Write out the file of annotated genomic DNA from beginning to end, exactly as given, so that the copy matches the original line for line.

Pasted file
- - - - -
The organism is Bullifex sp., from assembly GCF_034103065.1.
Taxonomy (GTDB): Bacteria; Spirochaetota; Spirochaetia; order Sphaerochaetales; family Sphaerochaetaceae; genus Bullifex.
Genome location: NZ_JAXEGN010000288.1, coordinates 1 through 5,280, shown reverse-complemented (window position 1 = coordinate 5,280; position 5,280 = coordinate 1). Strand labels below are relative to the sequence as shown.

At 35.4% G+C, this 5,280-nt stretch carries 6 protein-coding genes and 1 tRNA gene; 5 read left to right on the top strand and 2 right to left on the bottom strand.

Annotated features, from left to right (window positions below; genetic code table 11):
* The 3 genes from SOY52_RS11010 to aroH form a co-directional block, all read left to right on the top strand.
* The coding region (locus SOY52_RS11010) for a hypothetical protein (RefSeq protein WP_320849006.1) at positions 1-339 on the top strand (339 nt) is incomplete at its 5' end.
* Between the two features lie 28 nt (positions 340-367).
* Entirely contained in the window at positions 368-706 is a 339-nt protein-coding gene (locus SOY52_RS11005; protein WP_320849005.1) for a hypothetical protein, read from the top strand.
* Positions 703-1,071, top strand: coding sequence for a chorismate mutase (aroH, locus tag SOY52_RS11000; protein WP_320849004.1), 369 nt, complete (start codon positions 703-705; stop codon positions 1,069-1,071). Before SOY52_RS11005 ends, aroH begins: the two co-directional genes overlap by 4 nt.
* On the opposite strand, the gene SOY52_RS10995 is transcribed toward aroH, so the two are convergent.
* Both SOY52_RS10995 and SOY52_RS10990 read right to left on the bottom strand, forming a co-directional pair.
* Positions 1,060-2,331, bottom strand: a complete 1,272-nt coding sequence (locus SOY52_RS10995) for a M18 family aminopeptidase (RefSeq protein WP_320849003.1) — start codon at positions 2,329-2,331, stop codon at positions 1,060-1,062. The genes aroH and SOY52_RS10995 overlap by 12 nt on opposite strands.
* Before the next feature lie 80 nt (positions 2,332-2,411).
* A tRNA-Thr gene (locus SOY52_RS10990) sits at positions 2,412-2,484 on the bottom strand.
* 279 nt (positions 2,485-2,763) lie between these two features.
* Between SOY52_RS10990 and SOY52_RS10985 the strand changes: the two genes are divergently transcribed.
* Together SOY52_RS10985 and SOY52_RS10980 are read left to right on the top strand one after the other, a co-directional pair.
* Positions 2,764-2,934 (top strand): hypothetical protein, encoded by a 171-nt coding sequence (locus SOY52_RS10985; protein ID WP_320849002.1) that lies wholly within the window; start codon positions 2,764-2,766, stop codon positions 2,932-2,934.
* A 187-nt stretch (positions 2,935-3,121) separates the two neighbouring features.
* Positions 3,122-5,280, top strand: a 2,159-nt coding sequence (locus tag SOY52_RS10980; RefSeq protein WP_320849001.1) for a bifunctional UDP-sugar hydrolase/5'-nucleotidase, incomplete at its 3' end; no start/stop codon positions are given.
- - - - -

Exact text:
The organism is Bullifex sp., from assembly GCF_034103065.1.
Taxonomy (GTDB): Bacteria; Spirochaetota; Spirochaetia; order Sphaerochaetales; family Sphaerochaetaceae; genus Bullifex.
Genome location: NZ_JAXEGN010000288.1, coordinates 1 through 5,280, shown reverse-complemented (window position 1 = coordinate 5,280; position 5,280 = coordinate 1). Strand labels below are relative to the sequence as shown.

At 35.4% G+C, this 5,280-nt stretch carries 6 protein-coding genes and 1 tRNA gene; 5 read left to right on the top strand and 2 right to left on the bottom strand.

Annotated features, from left to right (window positions below; genetic code table 11):
* The 3 genes from SOY52_RS11010 to aroH form a co-directional block, all read left to right on the top strand.
* The coding region (locus SOY52_RS11010) for a hypothetical protein (RefSeq protein WP_320849006.1) at positions 1-339 on the top strand (339 nt) is incomplete at its 5' end.
* Between the two features lie 28 nt (positions 340-367).
* Entirely contained in the window at positions 368-706 is a 339-nt protein-coding gene (locus SOY52_RS11005; protein WP_320849005.1) for a hypothetical protein, read from the top strand.
* Positions 703-1,071, top strand: coding sequence for a chorismate mutase (aroH, locus tag SOY52_RS11000; protein WP_320849004.1), 369 nt, complete (start codon positions 703-705; stop codon positions 1,069-1,071). Before SOY52_RS11005 ends, aroH begins: the two co-directional genes overlap by 4 nt.
* On the opposite strand, the gene SOY52_RS10995 is transcribed toward aroH, so the two are convergent.
* Both SOY52_RS10995 and SOY52_RS10990 read right to left on the bottom strand, forming a co-directional pair.
* Positions 1,060-2,331, bottom strand: a complete 1,272-nt coding sequence (locus SOY52_RS10995) for a M18 family aminopeptidase (RefSeq protein WP_320849003.1) — start codon at positions 2,329-2,331, stop codon at positions 1,060-1,062. The genes aroH and SOY52_RS10995 overlap by 12 nt on opposite strands.
* Before the next feature lie 80 nt (positions 2,332-2,411).
* A tRNA-Thr gene (locus SOY52_RS10990) sits at positions 2,412-2,484 on the bottom strand.
* 279 nt (positions 2,485-2,763) lie between these two features.
* Between SOY52_RS10990 and SOY52_RS10985 the strand changes: the two genes are divergently transcribed.
* Together SOY52_RS10985 and SOY52_RS10980 are read left to right on the top strand one after the other, a co-directional pair.
* Positions 2,764-2,934 (top strand): hypothetical protein, encoded by a 171-nt coding sequence (locus SOY52_RS10985; protein ID WP_320849002.1) that lies wholly within the window; start codon positions 2,764-2,766, stop codon positions 2,932-2,934.
* A 187-nt stretch (positions 2,935-3,121) separates the two neighbouring features.
* Positions 3,122-5,280, top strand: a 2,159-nt coding sequence (locus tag SOY52_RS10980; RefSeq protein WP_320849001.1) for a bifunctional UDP-sugar hydrolase/5'-nucleotidase, incomplete at its 3' end; no start/stop codon positions are given.